Event Audio

To listen to an audio recording of a previous Library special event, click the icon. The audio file will launch the media player on your computer.

The most recent recording displays at the top. The Library offers recordings only with the permission of the presenter. Please allow 7-10 days for the recording to be posted.

  • Learn about some of the best hiking/bicycling trails in Kansas City and hear an update on the development of MetroGreen – the contemplated 1,144-mile system of nature areas, greenways, and trails that spans six counties on both sides of the state line.
    Hiking Kansas City Trails
    Wednesday, June 1, 2011
    Central Library

    A panel of experts from Kansas and Missouri discusses ongoing efforts to develop MetroGreen—a system of nature areas, greenways, and trails—with an emphasis on the more than 200 miles that have already been constructed and are open to the public. Once completed, the network will stretch 1,144 miles.

  • The thought-provoking Harvard economist Edward Glaeser explains why cities are the healthiest, greenest, and richest places to live.
    Edward Glaeser: Triumph of the City
    Wednesday, May 25, 2011
    Central Library
    Recommended reading:
    11 Books on the American City

    Kansas City Public Library Director Crosby Kemper III and Harvard University economist Edward Glaeser engage in a myth-shattering discussion of American cities.

  • Historians Gary Kremer and Mark Hersey discuss the life of renowned scientist and teacher George Washington Carver—perhaps one of the most misunderstood figures in American history.
    Gary Kremer and Mark Hersey: George Washington Carver
    Tuesday, May 24, 2011

    George Washington Carver was a renowned scientist and teacher, yet he is one of the most misunderstood figures in American history. His expansive life and accomplishments are featured in a special presentation by two scholars with new and distinctive biographies on the iconic inventor.

  • Two-time National Magazine Award winner Stephen Fried presents the extraordinary saga of Fred Harvey, a man whose life, entrepreneurial spirit, innovation, hard work, and resilience – let alone his Harvey Houses and Harvey Girls – have become the stuff of legend.
    Stephen Fried: Appetite for America
    Thursday, May 19, 2011
    Central Library

    As much an American success story as a story about America itself, the saga of Fred Harvey and the Harvey Houses is a captivating tale of entrepreneurial innovation, hard work, and resilience that left an indelible mark on our nation’s culture and history. To a surprising degree, we still live in an America of Fred Harvey’s making. But just who was Fred Harvey?

  • Kief Schladweiler from the Foundation Center in New York hosts two workshops intended to help not-for-profit groups and individual grant seekers find additional revenue sources.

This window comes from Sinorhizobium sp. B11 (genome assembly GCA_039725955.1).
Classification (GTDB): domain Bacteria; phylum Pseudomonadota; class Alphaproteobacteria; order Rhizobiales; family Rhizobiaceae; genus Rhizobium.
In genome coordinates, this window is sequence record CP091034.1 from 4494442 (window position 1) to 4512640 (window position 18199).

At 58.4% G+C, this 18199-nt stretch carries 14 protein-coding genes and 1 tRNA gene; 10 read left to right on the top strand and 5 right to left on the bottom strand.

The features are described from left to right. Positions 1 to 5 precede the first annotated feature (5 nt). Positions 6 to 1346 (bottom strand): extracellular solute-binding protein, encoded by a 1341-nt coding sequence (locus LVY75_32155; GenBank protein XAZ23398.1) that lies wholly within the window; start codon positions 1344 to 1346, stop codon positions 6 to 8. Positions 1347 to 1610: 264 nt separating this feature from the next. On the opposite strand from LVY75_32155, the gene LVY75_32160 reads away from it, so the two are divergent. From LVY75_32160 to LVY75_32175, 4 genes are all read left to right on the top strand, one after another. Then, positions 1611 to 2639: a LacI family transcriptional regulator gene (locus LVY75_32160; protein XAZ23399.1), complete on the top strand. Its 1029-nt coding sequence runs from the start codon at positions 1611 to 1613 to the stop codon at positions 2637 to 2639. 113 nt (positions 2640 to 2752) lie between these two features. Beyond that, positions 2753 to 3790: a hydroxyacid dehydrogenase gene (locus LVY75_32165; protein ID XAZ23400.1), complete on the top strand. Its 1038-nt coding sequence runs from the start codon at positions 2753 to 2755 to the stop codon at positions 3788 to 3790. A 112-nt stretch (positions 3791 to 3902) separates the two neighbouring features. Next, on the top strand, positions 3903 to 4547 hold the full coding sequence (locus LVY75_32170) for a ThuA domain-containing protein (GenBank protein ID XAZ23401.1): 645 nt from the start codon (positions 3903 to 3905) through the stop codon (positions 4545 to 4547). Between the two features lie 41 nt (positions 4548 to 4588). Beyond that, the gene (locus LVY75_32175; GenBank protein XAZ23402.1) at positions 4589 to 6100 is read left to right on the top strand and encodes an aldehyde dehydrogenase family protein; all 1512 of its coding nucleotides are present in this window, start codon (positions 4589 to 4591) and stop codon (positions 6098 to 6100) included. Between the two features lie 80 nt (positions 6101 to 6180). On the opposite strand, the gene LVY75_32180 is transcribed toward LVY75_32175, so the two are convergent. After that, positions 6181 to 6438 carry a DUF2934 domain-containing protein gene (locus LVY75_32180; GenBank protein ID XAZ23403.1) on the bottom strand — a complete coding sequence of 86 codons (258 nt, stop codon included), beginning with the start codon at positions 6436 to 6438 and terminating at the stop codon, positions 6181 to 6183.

Grant Seeking 101: Getting Started with Foundation Grants to Individuals Online
    Wednesday, May 18, 2011
    Central Library

    Kief Schladweiler from the Foundation Center in New York hosts two workshops intended to help not-for-profit groups and individual grant seekers find additional revenue sources on Wednesday, May 18, 2011.

  • Grant Seeking 101: Proposal Writing Basics and Introduction to Philanthropy In/Sight
    Wednesday, May 18, 2011
    Central Library

    Kief Schladweiler from the Foundation Center in New York hosts two workshops intended to help not-for-profit groups and individual grant seekers find additional revenue sources on Wednesday, May 18, 2011.

  • Robert Rydell discusses the Depression-era World’s Fairs that gave hope to millions and offered visions of future progress.
    Robert Rydell - Designing Tomorrow: America’s World’s Fairs of the 1930s
    Tuesday, May 17, 2011
    Central Library

    The World’s Fairs that took place in the United States during the Great Depression of the 1930s gave hope to millions and offered visions of future progress. These grand expositions showcased an optimistic, consumerist future.

  • Author Bonar Menninger discusses his new book about the massive EF-5 tornado that on June 8, 1966, cut a 22-mile swath across eastern Kansas before smashing through Topeka.
    Bonar Menninger: And Hell Followed With It
    Sunday, May 15, 2011
    Central Library

    On June 8, 1966, a massive EF-5 tornado cut a 22-mile swath across eastern Kansas before smashing through Topeka.

    Author Bonar Menninger recounts the events of that tragic day in his new book, And Hell Followed With It, for which he interviewed dozens of survivors to construct a tightly woven narrative that conveys in gut-wrenching detail what it’s like when nature careens out of control.

  • Historian John Curatola of the Military History Department at the Command and General Staff College at Fort Leavenworth discusses the military career of Curtis LeMay, the man credited with an effective, but controversial, incendiary bombing campaign during World War II.
    Great Commanders Series: Curtis LeMay
    Thursday, May 12, 2011
    Central Library

    John Curatola of the Military History Department at the Command and General Staff College at Fort Leavenworth discusses the military career of General Curtis LeMay.

  • Award-winning author Leo Damrosch discusses his book on Alexis de Tocqueville, who helped define a fledgling nation by writing about his nine-month tour of America in the 1830s.
    Leo Damrosch: Tocqueville’s Discovery of America
    Tuesday, May 10, 2011
    Central Library

    Award-winning author Leo Damrosch discusses his new biography, Tocqueville’s Discovery of America.